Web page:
Carroll County Sheriff’s Office Holds Training Academy Graduation – Baltimore Sun


On April 1, the Carroll County Sheriff’s Office held graduation drills at its North Carroll facility for the fifth class at the Law Enforcement Officer Training Academy and the second class at the academy of correctional officers.

Fifteen new law enforcement officers graduated from the training academy and nine correctional assistants graduated from the correctional academy.

Training for law enforcement officers is constantly evolving, and by all accounts, the instruction provided at the 28-week training academy is both physically and intellectually rigorous. However, today’s formation contrasts sharply with that of 75 years ago.

Back on October 11, 1946, the Democratic attorney published an article, “Recommended for Sheriff,” which profiled the Democratic candidate for sheriff showing his qualifications for the position.

“You have to have some real tricks to deal with a knife situation at a county fair. Candidate Ray Yohn for Democratic sheriff was invited by a knife thrower to the Carroll County Fair in Taneytown last week to have a cigar the sheriff smoked to be amputated near his mouth as an exhibit .

“Mr. Yohn accepted the invitation. He stood sideways at a distance with his cigar near a wooden fence. … The second [knife] cut the cigar in half, the knife planting the plank.

“Somehow Wesley Mathias, the Republican candidate for sheriff was asked to do the same thing. But he refused to do so.

“The knife thrower learning that the two were opponents in the next election remarked, ‘You should elect Mr. Yohn sheriff, who has the courage to perform his duty without fear,’ they say.”

In May 2018, the first class of the training academy graduated 17 recruits. That year, Carroll County’s 58th Sheriff, Jim DeWees, “congratulated 17 young men … on what will be one of their proudest accomplishments,” he said. He knows this because he still considers graduating from the police academy one of his greatest accomplishments,” according to a graduation account.

Graduate freshman Annelise Young served as this year’s law enforcement class president. After graduating, Young joined the Sykesville Police Department, much to the delight of Sykesville Mayor Stacy Link, who also attended the graduation ceremonies. Young addressed the graduating classes at the ceremony, explaining in detail the rigors and difficulties of the training.

“Not everyone is cut out for something like this,” Young explained. “You should all be proud of how far you’ve come. I am personally very proud to represent the Sykesville Police Department as our very first recruit. …

“At the start of the academy, we were told to think of it as an elephant that we had to eat and to take it one bite at a time. Every major training we completed was one more bite of the elephant. There were days when the bite was hard to swallow. Today we finished this elephant. The last thing I have to say is: this elephant was delicious!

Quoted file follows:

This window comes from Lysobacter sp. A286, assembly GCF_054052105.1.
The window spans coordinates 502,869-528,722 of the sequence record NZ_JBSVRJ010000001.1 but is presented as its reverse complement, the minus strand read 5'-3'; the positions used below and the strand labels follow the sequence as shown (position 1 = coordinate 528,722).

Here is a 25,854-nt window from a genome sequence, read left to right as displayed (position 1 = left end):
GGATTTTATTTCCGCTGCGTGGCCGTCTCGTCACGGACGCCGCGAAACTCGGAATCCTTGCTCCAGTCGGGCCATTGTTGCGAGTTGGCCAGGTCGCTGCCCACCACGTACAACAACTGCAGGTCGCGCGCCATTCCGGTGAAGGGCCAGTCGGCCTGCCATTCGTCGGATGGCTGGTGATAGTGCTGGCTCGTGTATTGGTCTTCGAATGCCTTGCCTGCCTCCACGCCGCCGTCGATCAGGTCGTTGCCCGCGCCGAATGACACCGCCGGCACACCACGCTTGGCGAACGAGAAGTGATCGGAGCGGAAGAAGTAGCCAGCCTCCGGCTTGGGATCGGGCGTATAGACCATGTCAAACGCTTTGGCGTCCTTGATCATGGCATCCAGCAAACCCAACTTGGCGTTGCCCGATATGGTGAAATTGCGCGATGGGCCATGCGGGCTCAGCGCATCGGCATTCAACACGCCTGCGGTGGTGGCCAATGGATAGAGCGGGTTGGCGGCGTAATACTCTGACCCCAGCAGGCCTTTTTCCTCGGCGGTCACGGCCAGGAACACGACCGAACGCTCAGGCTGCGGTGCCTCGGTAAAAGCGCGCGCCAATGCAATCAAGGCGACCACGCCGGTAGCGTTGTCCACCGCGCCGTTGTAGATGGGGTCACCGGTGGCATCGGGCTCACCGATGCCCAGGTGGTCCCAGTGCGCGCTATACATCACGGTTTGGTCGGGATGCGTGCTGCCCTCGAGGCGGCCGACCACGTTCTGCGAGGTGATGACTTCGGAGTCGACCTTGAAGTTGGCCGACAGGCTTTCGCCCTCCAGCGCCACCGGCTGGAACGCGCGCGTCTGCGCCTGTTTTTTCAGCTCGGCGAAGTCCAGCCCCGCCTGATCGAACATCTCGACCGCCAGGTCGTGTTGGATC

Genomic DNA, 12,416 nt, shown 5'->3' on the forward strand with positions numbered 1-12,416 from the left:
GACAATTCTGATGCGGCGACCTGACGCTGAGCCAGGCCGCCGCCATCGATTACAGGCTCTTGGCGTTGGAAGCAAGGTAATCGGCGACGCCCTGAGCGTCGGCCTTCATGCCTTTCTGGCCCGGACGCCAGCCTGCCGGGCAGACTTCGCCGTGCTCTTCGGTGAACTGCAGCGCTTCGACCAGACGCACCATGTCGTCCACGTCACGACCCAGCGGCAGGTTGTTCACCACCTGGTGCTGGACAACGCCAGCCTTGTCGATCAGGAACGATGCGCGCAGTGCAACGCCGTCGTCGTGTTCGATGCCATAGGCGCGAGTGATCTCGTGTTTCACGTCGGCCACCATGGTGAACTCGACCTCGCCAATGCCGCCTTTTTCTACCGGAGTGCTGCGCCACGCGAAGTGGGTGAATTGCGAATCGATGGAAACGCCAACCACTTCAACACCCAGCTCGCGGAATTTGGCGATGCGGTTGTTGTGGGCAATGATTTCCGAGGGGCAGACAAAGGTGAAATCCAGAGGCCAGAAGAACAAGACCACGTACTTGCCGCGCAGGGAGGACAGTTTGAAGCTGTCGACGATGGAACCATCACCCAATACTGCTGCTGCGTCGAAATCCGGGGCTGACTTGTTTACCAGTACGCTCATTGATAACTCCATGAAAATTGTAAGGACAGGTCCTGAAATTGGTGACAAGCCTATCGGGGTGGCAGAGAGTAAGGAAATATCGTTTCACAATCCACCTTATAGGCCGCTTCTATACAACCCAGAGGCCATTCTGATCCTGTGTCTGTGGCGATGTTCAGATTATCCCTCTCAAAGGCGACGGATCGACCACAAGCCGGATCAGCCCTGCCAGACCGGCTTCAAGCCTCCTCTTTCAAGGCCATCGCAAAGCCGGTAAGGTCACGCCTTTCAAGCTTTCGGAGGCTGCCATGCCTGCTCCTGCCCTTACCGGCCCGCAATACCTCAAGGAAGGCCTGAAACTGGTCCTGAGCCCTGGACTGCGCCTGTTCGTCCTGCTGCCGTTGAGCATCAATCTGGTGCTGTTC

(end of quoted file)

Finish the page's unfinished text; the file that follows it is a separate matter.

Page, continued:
The academy is the product of the hard work and forward thinking of DeWees, who grew up in Carroll County and graduated in 1988 from South Carroll High School. DeWees began his career as a cadet at age 18, with the Maryland State Police. He retired in 2014 after 25 years of service. It was also the year he was elected Carroll County’s first new sheriff in 16 years.

In DeWees’ commencement address at the graduation ceremonies, he observed that “this is an unusual and challenging time for our world. In my 33 years as a law enforcement officer, I have never seen fear and uncertainty in our profession as it has in the past two years.

“Almost simultaneously when COVID-19 hit, there were calls for police reform, and some advocating for defunding the police. … First responders and corrections were experiencing what could be compared to a 100-year storm.

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“But despite all those forces telling you to run away from this profession, you chose to defy the negativity and pursue it anyway. … You have decided to rise up and join a very noble and rewarding profession.

DeWees mentioned that he had told the class the night before “about Irish explorer Sir Ernest Shackleton. In 1914, Shackleton recruited a crew for a very dangerous mission in Antarctica. Knowing that this sailing expedition would be dangerous with almost certain failure, he chose to recruit differently from what his bosses wanted him to do. …

“He knew he would need a special crew for this mission. Shackleton’s message read: “Men wanted for dangerous journey. Small wages, freezing cold, long months of complete darkness, constant danger, questionable safe return. Honor and recognition if successful. Sound familiar?

“Just weeks into his expedition, Shackleton’s ship ran aground in the ice. His ship and crew would be there until the ice melted in early spring. But it took years before Shackleton could pick up his entire crew and bring them to civilization.

“Shackleton did not lose a single member of his crew despite the almost certain reality of death. It was no fluke. It was because he recruited the right people for the job.

“I believe,” DeWees said, “you’re all the right people for the job. I know you have been well trained. … I am convinced that you have what it takes to make this career.

Kevin Dayhoff writes from Westminster. His column Time Flies appears every Sunday. Email him at [email protected].


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